By Brandon Moseley
Alabama Political Reporter
Wednesday, Jefferson County Commissioner David Carrington announced that he was ending his campaign for Governor of Alabama.
Carrington said in a statement to supporters, “After prayerful consideration, I’ve decided it’s time for me to end my campaign for Governor.”
Carrington said, “My six-month journey has been fascinating – one I will never forget or regret. I’ve learned so much about our state, its politics, its citizens and myself. My decision has nothing to do with health or relationship issues. It just wasn’t meant to be.”
“To my family and friends, thank you for your words of encouragement. To my contributors and volunteers, thank you for the confidence you placed in me. To my wife Sonia, thank you for your unending love and support. And, to the remaining candidates, Godspeed,” Carrington said. “I plan to serve out the remainder of my term on the Jefferson County Commission and have no current plans to seek another elected office in the future. It was never about the position; it was always about improving the quality of government for our citizens.”
Carrington said, “In closing, I want my campaign contributors to know they will be reimbursed in full and my vendors to know they will be paid in full.”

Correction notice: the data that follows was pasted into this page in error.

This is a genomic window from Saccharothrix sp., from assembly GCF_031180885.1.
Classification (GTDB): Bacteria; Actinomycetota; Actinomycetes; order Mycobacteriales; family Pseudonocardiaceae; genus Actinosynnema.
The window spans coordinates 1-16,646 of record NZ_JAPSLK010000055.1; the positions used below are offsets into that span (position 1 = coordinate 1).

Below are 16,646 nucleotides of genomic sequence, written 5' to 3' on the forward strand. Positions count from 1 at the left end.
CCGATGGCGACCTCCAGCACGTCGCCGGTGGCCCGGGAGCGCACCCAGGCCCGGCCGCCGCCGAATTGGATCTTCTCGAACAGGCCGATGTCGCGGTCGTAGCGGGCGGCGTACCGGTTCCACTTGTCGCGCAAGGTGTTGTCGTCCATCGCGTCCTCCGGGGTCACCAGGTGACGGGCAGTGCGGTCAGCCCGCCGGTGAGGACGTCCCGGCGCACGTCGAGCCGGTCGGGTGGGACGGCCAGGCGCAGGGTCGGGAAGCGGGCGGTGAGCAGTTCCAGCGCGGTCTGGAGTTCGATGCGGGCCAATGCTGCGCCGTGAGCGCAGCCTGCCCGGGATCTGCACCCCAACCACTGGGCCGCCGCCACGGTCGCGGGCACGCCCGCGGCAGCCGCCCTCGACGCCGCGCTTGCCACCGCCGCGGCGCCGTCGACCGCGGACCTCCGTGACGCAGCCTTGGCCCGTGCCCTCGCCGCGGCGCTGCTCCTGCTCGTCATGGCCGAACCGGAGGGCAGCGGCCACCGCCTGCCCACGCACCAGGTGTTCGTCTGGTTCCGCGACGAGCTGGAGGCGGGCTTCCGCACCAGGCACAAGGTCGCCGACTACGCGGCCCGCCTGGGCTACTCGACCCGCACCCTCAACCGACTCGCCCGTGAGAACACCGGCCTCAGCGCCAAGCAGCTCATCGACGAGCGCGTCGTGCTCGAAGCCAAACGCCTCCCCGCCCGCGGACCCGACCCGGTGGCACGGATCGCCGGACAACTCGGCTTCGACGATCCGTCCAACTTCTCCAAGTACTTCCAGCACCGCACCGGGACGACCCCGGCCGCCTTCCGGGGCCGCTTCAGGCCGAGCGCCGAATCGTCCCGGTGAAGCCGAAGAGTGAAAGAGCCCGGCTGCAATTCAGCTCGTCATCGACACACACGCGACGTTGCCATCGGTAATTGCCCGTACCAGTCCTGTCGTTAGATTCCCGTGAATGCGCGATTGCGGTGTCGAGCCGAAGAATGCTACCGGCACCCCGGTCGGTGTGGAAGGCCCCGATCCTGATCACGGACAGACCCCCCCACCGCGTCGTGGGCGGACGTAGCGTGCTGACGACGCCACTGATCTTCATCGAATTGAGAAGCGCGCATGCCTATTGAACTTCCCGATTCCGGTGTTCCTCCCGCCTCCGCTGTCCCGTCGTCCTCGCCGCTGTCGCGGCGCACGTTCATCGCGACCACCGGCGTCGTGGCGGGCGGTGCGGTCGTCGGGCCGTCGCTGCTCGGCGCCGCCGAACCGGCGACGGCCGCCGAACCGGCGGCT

Over four months ago, most politicos thought that Gov. Kay Ivey, who had just assumed the governorship when Gov. Robert Bentley was forced to resign, would not run for the office herself in 2018. Since then, those early impressions have proven wrong. Ivey has declared her intentions to run for the office next year, has raised over a million dollars and appears to be the early front runner in a field that is much less wide open than was earlier thought.
Carrington is a successful businessman, and he led Jefferson County out of a debilitating bankruptcy, but that record of accomplishment is not well known outside of Jefferson County. As the largest county in the state, it is almost evenly divided between Republicans and Democrats, which greatly diminishes the importance that Alabama’s largest county plays in the party primaries, and Carrington was not the only Jefferson County Republican running. Carrington has trailed some of the other candidates in funds raised.
With Carrington out, the field for Governor looks like this: Ivey, 72, seeking a full term; Morgan County Commissioner Stacy George, Huntsville Mayor Tommy Battle, state Sen. Bill Hightower, R-Mobile, Birmingham area evangelist Scott Dawson and Birmingham area businessman Josh Jones are all running in the Republican primary at this point. State Auditor Jim Zeigler is also contemplating a run for the office. Former Supreme Court Chief Justice Sue Bell Cobb and same-sex marriage advocate Christopher Countryman have both announced they are running for the Democratic nomination. Tuscaloosa Mayor Walt Maddox is also contemplating a run for the Democratic nomination. Camp Administrator Mark Johnston is running as an Independent.
The 2018 major party primaries will be on June 5, 2018.